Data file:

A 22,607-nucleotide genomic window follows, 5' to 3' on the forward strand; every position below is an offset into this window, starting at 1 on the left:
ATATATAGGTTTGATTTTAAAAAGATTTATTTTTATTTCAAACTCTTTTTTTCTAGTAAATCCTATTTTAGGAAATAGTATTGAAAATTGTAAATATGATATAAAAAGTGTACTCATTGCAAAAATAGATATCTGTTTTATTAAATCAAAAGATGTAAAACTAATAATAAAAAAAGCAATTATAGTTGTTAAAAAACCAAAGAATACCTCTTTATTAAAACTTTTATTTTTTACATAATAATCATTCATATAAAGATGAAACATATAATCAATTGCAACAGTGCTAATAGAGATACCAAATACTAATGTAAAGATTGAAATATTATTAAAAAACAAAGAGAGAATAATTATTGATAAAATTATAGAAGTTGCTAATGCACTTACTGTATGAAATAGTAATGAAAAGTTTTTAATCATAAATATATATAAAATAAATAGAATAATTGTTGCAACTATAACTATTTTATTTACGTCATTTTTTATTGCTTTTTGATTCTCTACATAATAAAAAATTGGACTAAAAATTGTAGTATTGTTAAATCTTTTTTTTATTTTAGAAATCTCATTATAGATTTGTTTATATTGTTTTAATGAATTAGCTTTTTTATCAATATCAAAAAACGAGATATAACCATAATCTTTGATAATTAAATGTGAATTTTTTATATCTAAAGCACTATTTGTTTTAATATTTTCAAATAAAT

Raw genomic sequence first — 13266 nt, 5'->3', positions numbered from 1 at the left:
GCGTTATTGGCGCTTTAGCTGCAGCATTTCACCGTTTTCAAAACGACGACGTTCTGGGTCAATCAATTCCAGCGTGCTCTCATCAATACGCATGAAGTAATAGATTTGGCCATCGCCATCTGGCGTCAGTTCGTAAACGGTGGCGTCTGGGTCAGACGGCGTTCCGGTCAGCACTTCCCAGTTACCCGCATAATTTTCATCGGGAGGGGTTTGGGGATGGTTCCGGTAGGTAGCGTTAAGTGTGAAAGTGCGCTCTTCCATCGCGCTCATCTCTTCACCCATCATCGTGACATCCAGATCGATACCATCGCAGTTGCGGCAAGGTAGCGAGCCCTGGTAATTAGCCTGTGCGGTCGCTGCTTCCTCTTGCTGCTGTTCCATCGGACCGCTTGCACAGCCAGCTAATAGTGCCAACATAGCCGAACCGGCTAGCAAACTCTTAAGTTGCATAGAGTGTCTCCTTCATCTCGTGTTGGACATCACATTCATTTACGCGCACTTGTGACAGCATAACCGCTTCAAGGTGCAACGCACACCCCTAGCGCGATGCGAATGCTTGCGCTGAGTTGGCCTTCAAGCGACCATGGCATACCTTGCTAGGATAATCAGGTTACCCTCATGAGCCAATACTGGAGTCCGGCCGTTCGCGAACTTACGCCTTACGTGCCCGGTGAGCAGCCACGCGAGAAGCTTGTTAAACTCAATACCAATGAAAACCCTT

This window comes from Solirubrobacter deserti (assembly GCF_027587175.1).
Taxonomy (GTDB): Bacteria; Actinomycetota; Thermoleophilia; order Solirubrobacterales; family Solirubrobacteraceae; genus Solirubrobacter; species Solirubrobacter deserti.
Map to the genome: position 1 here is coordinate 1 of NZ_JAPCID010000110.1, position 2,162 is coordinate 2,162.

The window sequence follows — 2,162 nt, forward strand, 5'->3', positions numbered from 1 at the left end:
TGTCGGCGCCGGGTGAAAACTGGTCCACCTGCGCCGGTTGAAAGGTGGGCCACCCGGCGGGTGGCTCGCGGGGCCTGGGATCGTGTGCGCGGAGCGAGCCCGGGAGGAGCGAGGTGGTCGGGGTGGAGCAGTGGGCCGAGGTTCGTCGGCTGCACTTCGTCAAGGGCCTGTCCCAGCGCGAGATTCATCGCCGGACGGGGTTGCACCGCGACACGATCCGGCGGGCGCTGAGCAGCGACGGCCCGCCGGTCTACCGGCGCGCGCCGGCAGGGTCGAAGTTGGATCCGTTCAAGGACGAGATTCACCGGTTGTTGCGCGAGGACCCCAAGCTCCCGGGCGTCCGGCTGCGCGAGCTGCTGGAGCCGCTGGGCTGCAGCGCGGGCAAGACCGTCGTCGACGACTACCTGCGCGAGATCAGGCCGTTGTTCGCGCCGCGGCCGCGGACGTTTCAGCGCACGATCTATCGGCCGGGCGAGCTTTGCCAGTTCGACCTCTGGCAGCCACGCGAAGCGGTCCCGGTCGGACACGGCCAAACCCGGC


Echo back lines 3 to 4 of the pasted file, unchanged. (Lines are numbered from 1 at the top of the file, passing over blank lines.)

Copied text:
Raw genomic sequence first — 13266 nt, 5'->3', positions numbered from 1 at the left:
GCGTTATTGGCGCTTTAGCTGCAGCATTTCACCGTTTTCAAAACGACGACGTTCTGGGTCAATCAATTCCAGCGTGCTCTCATCAATACGCATGAAGTAATAGATTTGGCCATCGCCATCTGGCGTCAGTTCGTAAACGGTGGCGTCTGGGTCAGACGGCGTTCCGGTCAGCACTTCCCAGTTACCCGCATAATTTTCATCGGGAGGGGTTTGGGGATGGTTCCGGTAGGTAGCGTTAAGTGTGAAAGTGCGCTCTTCCATCGCGCTCATCTCTTCACCCATCATCGTGACATCCAGATCGATACCATCGCAGTTGCGGCAAGGTAGCGAGCCCTGGTAATTAGCCTGTGCGGTCGCTGCTTCCTCTTGCTGCTGTTCCATCGGACCGCTTGCACAGCCAGCTAATAGTGCCAACATAGCCGAACCGGCTAGCAAACTCTTAAGTTGCATAGAGTGTCTCCTTCATCTCGTGTTGGACATCACATTCATTTACGCGCACTTGTGACAGCATAACCGCTTCAAGGTGCAACGCACACCCCTAGCGCGATGCGAATGCTTGCGCTGAGTTGGCCTTCAAGCGACCATGGCATACCTTGCTAGGATAATCAGGTTACCCTCATGAGCCAATACTGGAGTCCGGCCGTTCGCGAACTTACGCCTTACGTGCCCGGTGAGCAGCCACGCGAGAAGCTTGTTAAACTCAATACCAATGAAAACCCTT